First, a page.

Many of the WWII-era arrivees chose to stay in Seabrook after the war's end, and the Educational and Cultural Center highlights their contributions to community life. Displayed next to the scout uniforms and sports trophies are various traditional ethnic crafts and artifacts, demonstrating how residents retained their cultural identities even as they became more Americanized. For those who want to learn more, the center maintains scrapbooks of newspaper and magazine articles about Seabrook, dating back to the 40's.

C.F. sold Seabrook Farms to another operator in 1959, and though it remained as a subsidiary for several years, the company name eventually left store shelves. However, if you drive down State Route 77 today, you'll see a small sign pointing to Seabrook Brothers and Sons Company. C.F.'s grandsons have brought the family back to the frozen vegetable business, right in the community where their great-grandfather started it all in 1870.

And the Seabrook Educational and Cultural Center? Its friendly volunteers continue to collect artifacts and oral histories as they work to establish a permanent home for the collection. The museum may be a bit off the beaten track (and hidden, at that), but it's well worth the trip.


  1. Thanks for finding this. I recently read a wonderful book called Silver Like Dust, about one family's story of Japanese Internment, and in fact, the family eventually came to work for Seabrook Farms as a way to escape the Internment Camps. I hadn't known about Seabrook's role and it is great to know that there are carefully maintained archives.

    1. I hadn't heard about the book -- thanks for letting me know! If you can find your way down to Seabrook, it's definitely worth spending a little time with the folks at the museum.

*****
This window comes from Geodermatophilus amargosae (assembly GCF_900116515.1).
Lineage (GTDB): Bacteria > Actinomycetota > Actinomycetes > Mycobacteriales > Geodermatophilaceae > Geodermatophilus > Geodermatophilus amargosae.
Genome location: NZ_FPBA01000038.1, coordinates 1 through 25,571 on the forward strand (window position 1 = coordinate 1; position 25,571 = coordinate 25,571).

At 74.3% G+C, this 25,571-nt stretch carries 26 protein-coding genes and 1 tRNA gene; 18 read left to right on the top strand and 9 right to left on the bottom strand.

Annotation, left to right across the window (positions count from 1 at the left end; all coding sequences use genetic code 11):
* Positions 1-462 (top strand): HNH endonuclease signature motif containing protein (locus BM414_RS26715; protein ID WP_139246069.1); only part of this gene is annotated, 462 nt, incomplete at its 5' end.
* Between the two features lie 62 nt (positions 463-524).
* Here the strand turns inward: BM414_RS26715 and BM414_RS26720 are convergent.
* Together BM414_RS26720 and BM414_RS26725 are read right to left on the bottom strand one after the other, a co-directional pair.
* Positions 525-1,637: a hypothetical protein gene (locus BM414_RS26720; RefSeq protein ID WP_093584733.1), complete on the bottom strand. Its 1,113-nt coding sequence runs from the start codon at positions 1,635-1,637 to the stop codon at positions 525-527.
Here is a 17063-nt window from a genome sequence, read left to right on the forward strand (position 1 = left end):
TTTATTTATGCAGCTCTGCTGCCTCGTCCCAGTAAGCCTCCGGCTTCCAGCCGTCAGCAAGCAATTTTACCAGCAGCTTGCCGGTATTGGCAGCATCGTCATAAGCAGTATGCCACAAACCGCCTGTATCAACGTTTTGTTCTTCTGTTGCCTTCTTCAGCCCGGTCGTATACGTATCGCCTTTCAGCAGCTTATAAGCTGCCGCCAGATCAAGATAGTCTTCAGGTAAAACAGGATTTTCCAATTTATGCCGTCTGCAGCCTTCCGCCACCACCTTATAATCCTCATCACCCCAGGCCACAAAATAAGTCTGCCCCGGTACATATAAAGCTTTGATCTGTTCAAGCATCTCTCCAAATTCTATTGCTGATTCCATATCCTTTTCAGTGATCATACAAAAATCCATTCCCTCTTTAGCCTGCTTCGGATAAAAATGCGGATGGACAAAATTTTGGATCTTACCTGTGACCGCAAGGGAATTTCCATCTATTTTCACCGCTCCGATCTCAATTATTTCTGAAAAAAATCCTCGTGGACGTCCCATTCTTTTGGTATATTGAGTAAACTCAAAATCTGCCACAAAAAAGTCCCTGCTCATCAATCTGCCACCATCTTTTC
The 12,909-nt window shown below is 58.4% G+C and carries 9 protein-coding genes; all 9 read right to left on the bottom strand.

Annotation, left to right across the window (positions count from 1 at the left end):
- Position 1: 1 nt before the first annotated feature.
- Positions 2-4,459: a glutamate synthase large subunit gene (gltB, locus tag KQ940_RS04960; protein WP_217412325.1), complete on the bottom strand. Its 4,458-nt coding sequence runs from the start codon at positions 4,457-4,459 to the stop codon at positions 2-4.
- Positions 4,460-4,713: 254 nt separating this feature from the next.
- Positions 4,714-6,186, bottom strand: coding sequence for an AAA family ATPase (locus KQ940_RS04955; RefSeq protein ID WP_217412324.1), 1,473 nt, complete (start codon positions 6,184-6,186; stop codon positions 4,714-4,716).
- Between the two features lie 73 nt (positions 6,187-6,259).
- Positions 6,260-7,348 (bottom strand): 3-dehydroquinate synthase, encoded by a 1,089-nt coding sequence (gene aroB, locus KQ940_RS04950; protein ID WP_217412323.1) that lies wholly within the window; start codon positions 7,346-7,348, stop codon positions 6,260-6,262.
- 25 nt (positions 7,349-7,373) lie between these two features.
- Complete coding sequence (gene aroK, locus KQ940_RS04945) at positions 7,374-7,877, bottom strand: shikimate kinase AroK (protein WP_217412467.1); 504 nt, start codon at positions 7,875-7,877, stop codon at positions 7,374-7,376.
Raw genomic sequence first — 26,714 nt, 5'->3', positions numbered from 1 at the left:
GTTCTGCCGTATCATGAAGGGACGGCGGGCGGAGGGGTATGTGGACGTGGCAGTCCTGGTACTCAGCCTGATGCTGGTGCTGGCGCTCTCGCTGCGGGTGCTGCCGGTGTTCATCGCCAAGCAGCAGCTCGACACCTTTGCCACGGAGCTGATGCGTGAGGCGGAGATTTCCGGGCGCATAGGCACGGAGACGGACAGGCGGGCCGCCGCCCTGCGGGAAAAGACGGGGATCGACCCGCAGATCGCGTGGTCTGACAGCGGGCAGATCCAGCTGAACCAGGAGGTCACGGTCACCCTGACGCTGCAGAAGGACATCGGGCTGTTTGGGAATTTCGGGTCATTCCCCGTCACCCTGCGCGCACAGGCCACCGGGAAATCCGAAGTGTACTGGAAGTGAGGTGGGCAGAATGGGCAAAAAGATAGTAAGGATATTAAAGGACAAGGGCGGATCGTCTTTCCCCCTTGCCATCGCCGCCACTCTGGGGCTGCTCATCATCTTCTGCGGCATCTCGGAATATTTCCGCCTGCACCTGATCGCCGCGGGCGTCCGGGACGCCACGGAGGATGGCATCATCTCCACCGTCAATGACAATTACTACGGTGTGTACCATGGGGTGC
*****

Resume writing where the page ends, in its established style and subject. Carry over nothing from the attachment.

2. I am amazed at this addition to research I have been doing for the family history of my mother. She is an Estonian whose ship registry shows that she named Seabrook Farm as her location when she was coming over with her son, my half-brother. I further researched her parents, my grandparents, and they did the same, just at a different time. We had always heard different stories and were told how difficult it was to escape the conflicts and war, so it comes as a surprise, because they eventually bought property in New York and Connecticut. I/we had no idea they first came to New Jersey. It was a pleasure to read these details, and imagine how much she went through to escape where she was from.

    1. Thanks so much for sharing your family's story! The travels of Europeans during and after the war are so fascinating, and so little known by most Americans. We were stunned to learn that the first stop on so many immigrant stories was a rural community in South Jersey. Good luck with your further research into your family history!

  3. My mother was born and raised in N.J. and lived there until she was in her early 40s. I have a photo of 20 very well dressed men and women and on the front it say "Monmouth Day - SeaBrook Farms - June 6, 1937. My parents are in this picture and I'm wondering what the significance of it might be.

  4. Many of us went to BHS with the children of the immigrants at Seabrook Farms. They could speak German, etc. play soccer, chess, etc. I used to bike from Bridgeton to Seabrook to visit immigrants that kept homing pigeons. The homes were not very nice but adequate and the people friendly. Seabrook Farms was a big business at the time (all of the 50s)and basically a town venue.

  5. Thanks for this history. As children in 1940s South Jersey, our family routinely drove out to fill our car with Seabrook Farms frozen vegetables. My father insisted we eat vegetables but he couldn't get us kids to eat the commercially canned vegetables. Thank goodness for Seabrook Farms fresh frozen produce. We assumed they were an innovation, and look at what they started. And welcoming immigrants and wrongly incarcerated US citizens also, although housing was dreadful. Wages?